Wednesday, February 8, 2012

Meade v. Shangri-La Partnership (Ct. of Appeals)

Filed: January 26, 2012
Opinion by Judge John C. Eldridge

Held: A plaintiff with a latex allergy proffered enough evidence of discrimination because of a "handicap" under the Maryland code by showing that her son's school declined her request that it use non-latex products so she could enter the school safely and that the school asked her to withdraw her son when she threatened litigation.

Facts: A plaintiff with a latex allergy asked her son's school to switch from latex gloves to non-latex gloves for changing diapers so that she could safely enter the school. The school declined. In response, the plaintiff sent a letter to the school stating that she had rights and asking the school not to deny her of her rights. The school replied by asking the plaintiff to withdraw her son, stating that it did not wish to be exposed to litigation from the plaintiff.

The plaintiff sued the school for discrimination on the basis of a handicap in violation of Maryland Code Article 49B and the Howard County Code. The plaintiff claimed that the latex allergy was a "handicap" under the county code and that the school refused to make reasonable accommodations and then retaliated against her for complaining.

The plaintiff won a jury verdict in the circuit court, and the defendant appealed. The Court of Special Appeals reversed, holding that the term "handicap" should be construed to establish a demanding standard. The Court of Special Appeals held that there was no evidence to support a finding that the plaintiff's allergy prevented or severely restricted a major life activity. Accordingly, she was not handicapped. The plaintiff then appealed.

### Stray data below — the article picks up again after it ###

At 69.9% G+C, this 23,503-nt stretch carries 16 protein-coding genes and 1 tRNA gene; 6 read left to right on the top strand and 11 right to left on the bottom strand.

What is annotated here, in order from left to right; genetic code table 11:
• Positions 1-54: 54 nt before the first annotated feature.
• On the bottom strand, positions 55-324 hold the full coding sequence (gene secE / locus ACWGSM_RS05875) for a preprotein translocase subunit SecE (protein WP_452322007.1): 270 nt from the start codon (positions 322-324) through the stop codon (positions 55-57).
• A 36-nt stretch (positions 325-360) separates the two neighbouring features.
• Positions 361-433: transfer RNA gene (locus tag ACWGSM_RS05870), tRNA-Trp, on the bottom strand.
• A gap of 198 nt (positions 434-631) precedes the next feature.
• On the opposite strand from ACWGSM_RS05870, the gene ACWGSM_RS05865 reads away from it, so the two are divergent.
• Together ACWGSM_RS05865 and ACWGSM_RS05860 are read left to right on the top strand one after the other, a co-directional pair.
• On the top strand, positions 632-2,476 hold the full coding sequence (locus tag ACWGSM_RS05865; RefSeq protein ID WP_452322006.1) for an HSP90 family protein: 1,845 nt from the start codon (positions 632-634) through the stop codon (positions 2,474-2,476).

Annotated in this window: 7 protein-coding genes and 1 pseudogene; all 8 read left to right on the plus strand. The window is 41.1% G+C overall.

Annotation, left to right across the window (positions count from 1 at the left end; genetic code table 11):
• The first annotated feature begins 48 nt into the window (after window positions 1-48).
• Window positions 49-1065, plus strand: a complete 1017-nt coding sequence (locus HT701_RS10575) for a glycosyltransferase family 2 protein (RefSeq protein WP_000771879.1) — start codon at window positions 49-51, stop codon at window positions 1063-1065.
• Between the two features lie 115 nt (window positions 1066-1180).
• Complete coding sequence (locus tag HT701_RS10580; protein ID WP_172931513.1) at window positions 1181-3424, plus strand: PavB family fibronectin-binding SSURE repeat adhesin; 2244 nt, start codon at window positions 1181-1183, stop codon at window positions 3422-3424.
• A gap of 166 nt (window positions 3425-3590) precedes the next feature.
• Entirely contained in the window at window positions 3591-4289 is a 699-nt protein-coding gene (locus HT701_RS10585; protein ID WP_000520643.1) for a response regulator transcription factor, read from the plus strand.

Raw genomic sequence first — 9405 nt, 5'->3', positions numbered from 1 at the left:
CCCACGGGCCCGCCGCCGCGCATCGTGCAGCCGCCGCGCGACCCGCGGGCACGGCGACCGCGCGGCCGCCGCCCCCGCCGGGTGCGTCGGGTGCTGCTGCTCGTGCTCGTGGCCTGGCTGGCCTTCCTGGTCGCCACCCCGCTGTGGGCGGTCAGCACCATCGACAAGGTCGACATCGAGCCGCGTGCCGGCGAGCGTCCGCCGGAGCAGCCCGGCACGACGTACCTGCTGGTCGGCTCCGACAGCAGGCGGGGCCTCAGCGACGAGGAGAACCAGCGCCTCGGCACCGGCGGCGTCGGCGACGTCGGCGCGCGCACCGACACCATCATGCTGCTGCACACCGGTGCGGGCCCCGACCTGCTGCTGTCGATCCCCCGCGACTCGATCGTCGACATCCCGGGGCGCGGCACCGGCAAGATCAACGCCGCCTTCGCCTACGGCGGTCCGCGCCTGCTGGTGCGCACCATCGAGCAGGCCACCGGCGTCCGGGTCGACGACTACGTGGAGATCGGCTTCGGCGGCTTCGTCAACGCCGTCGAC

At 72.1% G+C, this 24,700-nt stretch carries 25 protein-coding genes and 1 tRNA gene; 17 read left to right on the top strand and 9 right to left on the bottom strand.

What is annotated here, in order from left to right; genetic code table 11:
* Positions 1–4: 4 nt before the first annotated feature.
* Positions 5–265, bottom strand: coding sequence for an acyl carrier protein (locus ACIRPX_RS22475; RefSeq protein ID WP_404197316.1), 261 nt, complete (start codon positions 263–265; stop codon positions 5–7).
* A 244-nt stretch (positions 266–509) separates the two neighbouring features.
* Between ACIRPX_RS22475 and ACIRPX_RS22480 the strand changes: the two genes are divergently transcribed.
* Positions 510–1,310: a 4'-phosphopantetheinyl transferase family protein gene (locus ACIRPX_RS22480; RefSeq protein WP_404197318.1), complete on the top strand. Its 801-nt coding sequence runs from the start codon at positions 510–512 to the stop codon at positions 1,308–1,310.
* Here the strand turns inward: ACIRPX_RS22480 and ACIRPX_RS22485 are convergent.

Analysis: At the Court of Appeals, the plaintiff argued that it was error to construe the term "handicap" to create a demanding standard. The Court of Appeals agreed, and it reversed the Court of Special Appeals.

The Court noted that "handicap" is defined as a physical or mental impairment that substantially limits on or more major life activity. The Court held that these phrases must be given their "usual meaning." Using this standard, the Court held that there was sufficient evidence from which the jury could conclude the plaintiff had shown an substantial impairment to a major life activity - her ability to socialize and interact with her son at school.

The Court expressly rejected a "demanding standard" and said that actions like the plaintiff's are to be liberally construed in favor of the person claiming to be the victim.

Dissent: In dissent, Judge Adkins cautioned that such an open-ended, uncritical approach to disability claims created a worrisome precedent without giving sufficient guidelines other than the doctrine advising liberal interpretation of remedial legislation. She pointed out that the opinion gives no standards on how to determine what constitutes a "substantial limitation" or a "major life activity." Because of this, the plaintiff's claim, and future plaintiff's claims, are not subject to any rigorous legal standard other than a jury's opinion.

Judge Adkins noted that claimants and the businesses they sue will "have virtually no standard for differentiating acceptable and unacceptable conduct in terms of dealing with people's differences in health status." She stated that the Court "should consider the extensive litigation spawned by the almost identical ADA, much of it based on non-qualifying claims."

The full opinion is available in PDF.